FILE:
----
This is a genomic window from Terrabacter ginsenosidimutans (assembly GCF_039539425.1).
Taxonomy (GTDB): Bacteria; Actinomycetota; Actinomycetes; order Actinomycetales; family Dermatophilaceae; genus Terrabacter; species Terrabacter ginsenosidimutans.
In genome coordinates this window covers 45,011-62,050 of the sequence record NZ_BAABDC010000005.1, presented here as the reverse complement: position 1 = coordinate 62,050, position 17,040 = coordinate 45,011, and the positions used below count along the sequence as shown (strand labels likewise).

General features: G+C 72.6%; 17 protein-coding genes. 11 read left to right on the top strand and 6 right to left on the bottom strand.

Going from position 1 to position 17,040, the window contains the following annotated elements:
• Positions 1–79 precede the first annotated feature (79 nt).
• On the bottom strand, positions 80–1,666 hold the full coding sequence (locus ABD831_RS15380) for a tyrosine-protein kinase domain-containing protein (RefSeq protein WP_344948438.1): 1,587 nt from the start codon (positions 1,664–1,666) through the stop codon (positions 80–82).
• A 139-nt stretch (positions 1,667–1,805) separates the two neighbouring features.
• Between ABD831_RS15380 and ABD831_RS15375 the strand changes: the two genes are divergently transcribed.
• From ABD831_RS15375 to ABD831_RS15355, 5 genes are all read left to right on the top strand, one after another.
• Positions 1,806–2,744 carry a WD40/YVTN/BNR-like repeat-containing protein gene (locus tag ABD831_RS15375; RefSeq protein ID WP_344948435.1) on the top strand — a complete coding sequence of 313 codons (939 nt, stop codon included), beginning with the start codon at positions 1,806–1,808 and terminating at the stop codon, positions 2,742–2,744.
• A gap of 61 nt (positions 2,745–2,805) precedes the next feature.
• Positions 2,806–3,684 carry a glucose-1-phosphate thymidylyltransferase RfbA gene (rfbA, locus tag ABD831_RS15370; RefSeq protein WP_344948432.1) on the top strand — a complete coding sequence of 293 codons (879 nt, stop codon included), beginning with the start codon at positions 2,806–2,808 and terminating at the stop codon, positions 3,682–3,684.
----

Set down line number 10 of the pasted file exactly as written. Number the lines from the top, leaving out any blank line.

• From ABD831_RS15375 to ABD831_RS15355, 5 genes are all read left to right on the top strand, one after another.